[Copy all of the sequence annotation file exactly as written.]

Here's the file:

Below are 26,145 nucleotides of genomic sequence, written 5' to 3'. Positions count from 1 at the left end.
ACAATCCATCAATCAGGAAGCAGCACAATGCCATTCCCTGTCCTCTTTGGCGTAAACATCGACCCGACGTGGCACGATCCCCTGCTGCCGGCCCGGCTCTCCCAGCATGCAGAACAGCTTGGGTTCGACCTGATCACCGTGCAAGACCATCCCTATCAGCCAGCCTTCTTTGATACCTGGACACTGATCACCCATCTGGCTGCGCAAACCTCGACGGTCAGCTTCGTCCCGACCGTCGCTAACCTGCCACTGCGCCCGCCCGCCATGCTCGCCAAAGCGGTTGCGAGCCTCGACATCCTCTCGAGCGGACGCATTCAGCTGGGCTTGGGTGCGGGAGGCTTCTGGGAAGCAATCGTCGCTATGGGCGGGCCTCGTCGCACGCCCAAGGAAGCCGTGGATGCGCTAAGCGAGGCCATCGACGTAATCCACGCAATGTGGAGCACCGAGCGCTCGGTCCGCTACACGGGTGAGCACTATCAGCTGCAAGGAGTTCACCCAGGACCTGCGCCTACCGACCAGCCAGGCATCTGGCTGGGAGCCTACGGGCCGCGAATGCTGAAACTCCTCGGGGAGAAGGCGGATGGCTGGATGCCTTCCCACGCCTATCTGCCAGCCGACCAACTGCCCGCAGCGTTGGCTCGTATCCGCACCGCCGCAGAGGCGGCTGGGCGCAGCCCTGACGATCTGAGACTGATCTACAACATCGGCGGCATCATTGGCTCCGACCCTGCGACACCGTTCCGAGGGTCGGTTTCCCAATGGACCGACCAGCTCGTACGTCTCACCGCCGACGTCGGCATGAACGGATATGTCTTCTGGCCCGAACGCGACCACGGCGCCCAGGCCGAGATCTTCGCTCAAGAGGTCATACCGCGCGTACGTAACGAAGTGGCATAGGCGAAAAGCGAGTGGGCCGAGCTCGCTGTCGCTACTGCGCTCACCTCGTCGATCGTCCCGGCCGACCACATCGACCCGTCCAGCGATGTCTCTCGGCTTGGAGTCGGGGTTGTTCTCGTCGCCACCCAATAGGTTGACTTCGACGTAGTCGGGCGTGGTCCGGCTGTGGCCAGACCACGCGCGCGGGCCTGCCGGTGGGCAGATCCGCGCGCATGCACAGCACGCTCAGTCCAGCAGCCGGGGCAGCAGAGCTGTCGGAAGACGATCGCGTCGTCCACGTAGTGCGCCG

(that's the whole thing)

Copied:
Below are 26,145 nucleotides of genomic sequence, written 5' to 3'. Positions count from 1 at the left end.
ACAATCCATCAATCAGGAAGCAGCACAATGCCATTCCCTGTCCTCTTTGGCGTAAACATCGACCCGACGTGGCACGATCCCCTGCTGCCGGCCCGGCTCTCCCAGCATGCAGAACAGCTTGGGTTCGACCTGATCACCGTGCAAGACCATCCCTATCAGCCAGCCTTCTTTGATACCTGGACACTGATCACCCATCTGGCTGCGCAAACCTCGACGGTCAGCTTCGTCCCGACCGTCGCTAACCTGCCACTGCGCCCGCCCGCCATGCTCGCCAAAGCGGTTGCGAGCCTCGACATCCTCTCGAGCGGACGCATTCAGCTGGGCTTGGGTGCGGGAGGCTTCTGGGAAGCAATCGTCGCTATGGGCGGGCCTCGTCGCACGCCCAAGGAAGCCGTGGATGCGCTAAGCGAGGCCATCGACGTAATCCACGCAATGTGGAGCACCGAGCGCTCGGTCCGCTACACGGGTGAGCACTATCAGCTGCAAGGAGTTCACCCAGGACCTGCGCCTACCGACCAGCCAGGCATCTGGCTGGGAGCCTACGGGCCGCGAATGCTGAAACTCCTCGGGGAGAAGGCGGATGGCTGGATGCCTTCCCACGCCTATCTGCCAGCCGACCAACTGCCCGCAGCGTTGGCTCGTATCCGCACCGCCGCAGAGGCGGCTGGGCGCAGCCCTGACGATCTGAGACTGATCTACAACATCGGCGGCATCATTGGCTCCGACCCTGCGACACCGTTCCGAGGGTCGGTTTCCCAATGGACCGACCAGCTCGTACGTCTCACCGCCGACGTCGGCATGAACGGATATGTCTTCTGGCCCGAACGCGACCACGGCGCCCAGGCCGAGATCTTCGCTCAAGAGGTCATACCGCGCGTACGTAACGAAGTGGCATAGGCGAAAAGCGAGTGGGCCGAGCTCGCTGTCGCTACTGCGCTCACCTCGTCGATCGTCCCGGCCGACCACATCGACCCGTCCAGCGATGTCTCTCGGCTTGGAGTCGGGGTTGTTCTCGTCGCCACCCAATAGGTTGACTTCGACGTAGTCGGGCGTGGTCCGGCTGTGGCCAGACCACGCGCGCGGGCCTGCCGGTGGGCAGATCCGCGCGCATGCACAGCACGCTCAGTCCAGCAGCCGGGGCAGCAGAGCTGTCGGAAGACGATCGCGTCGTCCACGTAGTGCGCCG